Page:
Table 3 The full indicators for building energy efciency assessment. Indicator 1. Location of building 4. Water conservation 7. Green power 10. Recycle of building material 13. Management of indoor air quality of construction site 16. Natural lighting and outdoor scenery 19. Dry space 22. Outdoor lighting 25. Infrastructure of residential building 29. Work at Home 31. Energy conservation guides for occupants 35. Use of ground heat 38. Direct use of renewable energy sources 41. Ventilation facilities 44. Lift facilities 47. Use of rain water 50. Use of green building materials 53. Avoid the use of Freon and Halon gases 56. Indoor air quality 59. All-year electricity consumption 62. Cost and economy 65. Glaze ratio of wall 69. Airtightness of external windows 72. Plant covering ratio of residential area 75. Colour of external building envelopes 78. Plant cover of roofs 81. Heat measurement of central heating system Indicator 2. Outdoor plant covering area 5. CO2 emission 8. Management of construction waste 11. Monitoring of indoor CO2 14. Control of air-conditioning system 17. 20. 23. 27. 30. 33. 36. 39. 42. 45. 48. 51. 54. 57. 60. 63. 67. 70. 73. 76. 79. 82. Minimise the energy resources consumption Environment-friendly labelling of building facilities Public transportation Articial lighting facilities Acoustic insulation Considerate builders Indoor acoustic environment Indirect use of renewable energy sources Lighting facilities Energy-efcient building facilities Reuse of resources Reuse of building envelopes Orientation of building Refund of energy conservation investment Awareness of energy conservation Social impacts Shape of building Reduction of incoming solar radiation to residential areas Distance between buildings Use of solar energy Hourly heating load calculation Energy efciency of pumped central heating systems Indicator 3. Reduction of lighting pollution 6. Optimisation of energy use 9. Reuse of material resources 12. Improvement of ventilation efciency 15. Humidity of the indoor thermal environment 18. Thermal properties of building envelope 21. Indoor lighting 24. Storage space for bicycles 28.Renewable and low-carbon energy sources 31. Private space 34. Use of innovative techniques 37. Indoor visual environment 40. Air-conditioning facilities 43. Hot water supply 46. Management of building operation 49. Project plan 52. Reuse of building materials 55. Emission of greenhouse gasses 58. Use of industry waste water 61. Electromagnetic pollution 64. Noise 68. Ventilation 71. Density of residential building area 74. Integrated part-load value (IPLV) 77. Shading coefcient of external windows 80. Hourly cooling load calculation 83. Energy efciency of water supply system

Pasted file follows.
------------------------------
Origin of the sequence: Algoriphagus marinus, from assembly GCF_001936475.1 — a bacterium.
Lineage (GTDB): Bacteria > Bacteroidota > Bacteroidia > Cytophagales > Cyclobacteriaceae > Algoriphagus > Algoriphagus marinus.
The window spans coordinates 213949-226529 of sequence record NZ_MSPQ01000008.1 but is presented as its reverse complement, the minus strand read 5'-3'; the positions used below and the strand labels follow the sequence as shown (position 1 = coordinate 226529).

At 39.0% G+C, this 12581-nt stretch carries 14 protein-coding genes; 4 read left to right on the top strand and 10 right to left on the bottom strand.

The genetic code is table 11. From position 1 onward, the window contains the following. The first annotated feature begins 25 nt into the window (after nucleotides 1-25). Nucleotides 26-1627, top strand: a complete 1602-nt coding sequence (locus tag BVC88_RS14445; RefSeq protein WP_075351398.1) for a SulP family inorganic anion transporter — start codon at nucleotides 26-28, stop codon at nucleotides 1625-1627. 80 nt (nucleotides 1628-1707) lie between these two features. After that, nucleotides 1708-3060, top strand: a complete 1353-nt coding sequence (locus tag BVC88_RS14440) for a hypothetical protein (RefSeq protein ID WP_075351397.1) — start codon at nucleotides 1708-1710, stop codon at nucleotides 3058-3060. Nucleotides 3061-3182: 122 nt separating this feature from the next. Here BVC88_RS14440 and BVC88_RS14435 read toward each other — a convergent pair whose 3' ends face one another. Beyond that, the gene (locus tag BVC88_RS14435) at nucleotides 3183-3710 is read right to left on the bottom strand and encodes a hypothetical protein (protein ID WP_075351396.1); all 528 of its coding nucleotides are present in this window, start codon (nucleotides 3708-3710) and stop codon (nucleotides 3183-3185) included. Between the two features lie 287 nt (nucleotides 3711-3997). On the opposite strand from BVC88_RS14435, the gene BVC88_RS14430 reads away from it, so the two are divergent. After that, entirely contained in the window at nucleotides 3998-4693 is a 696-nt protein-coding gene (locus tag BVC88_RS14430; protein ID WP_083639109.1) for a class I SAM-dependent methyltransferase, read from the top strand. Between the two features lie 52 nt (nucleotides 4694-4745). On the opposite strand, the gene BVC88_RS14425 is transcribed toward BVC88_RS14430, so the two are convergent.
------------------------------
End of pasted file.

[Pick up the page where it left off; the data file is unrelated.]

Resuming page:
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Minimum energy sources consumption, Green power, CO2 Emission. This is because currently, the Chinese authorities do not provide benchmarks for All-year electricity consumption and Minimum energy sources consumption, neither the national nor local power grids labels the Green power. Calculating the CO2 emission value of a building poses difculties at the present time due to the lack of a national calculation method. (2) Completeness rule: This rule requires that the identied indicator list should cover the main aspects of residential building energy efciency assessment. (3) Effectiveness rule: This rule requires that the identied indicator list should ignore some issues that have minimal impact on the residential building energy efciency assessment. Therefore, the following indicators have been erased from Table 3: Reduction of lighting pollution, Dry space, Public transportation, Store space for bicycles, Work at home, Private space, Avoidance of the use of Freon and Halon, and Electromagnetic pollution. (4) Multi-attribute decision making (MADM) rule: The MADM rule requires some conditions such as a reasonable number of mutually exclusive indicators. Yoon and Hwang (1995) stated that seven plus represents the greatest amount, minus two represents the least amount of information that an observer can give us about an object on the basis of an absolute judgment. Mutually exclusive indicators would help prevent undesirable double-counting when weighting them. Thereafter, the remaining indicators are categorised into six categories: Space heating and cooling load, Efciency of building facilities, Use and reuse of construction material, Operation and management, Use of renewable energy and Indoor comfort and health. 2.2. Questionnaire survey In step 3, a survey has been conducted in order to rene the draft indicator list. 82 copies of questionnaires survey were sent out, and 65 completed sets were received and thus a nal 17 indicators for energy efciency assessment in residential buildings in the hot summer and cold winter zone has been proposed, as listed in Table 4. By analysing the comments collected from the survey, the nal indicator list has been rened by the following main points: (1) Indoors air quality and acoustic environment are added to the nal indicator list. Energy saving should not be at the cost of worsening indoor air quality. The acoustic environment has an impact on human behaviours such as opening windows and outdoors activities, etc., which should be considered as part of the building energy efciency assessment. (2) The indicators of Energy cost for operation of building and Reclaim periods of building energy efcient investment have been omitted from the lists because they are insufcient to assess the economic performance relating to building energy efciency according to the survey results. (3) The nal building energy efciency assessment indicators list does not include energy consumption in producing building material. This is because of the lack of comprehensive and complete database of energy performance of building materials in China. It will envisage practical problem if it is included. Furthermore, through a buildings life cycle, energy consumed at the stage of building material manufacturing and building construction accounts for about 20%, therefore, building energy efciency assessment mainly focuses on the stage of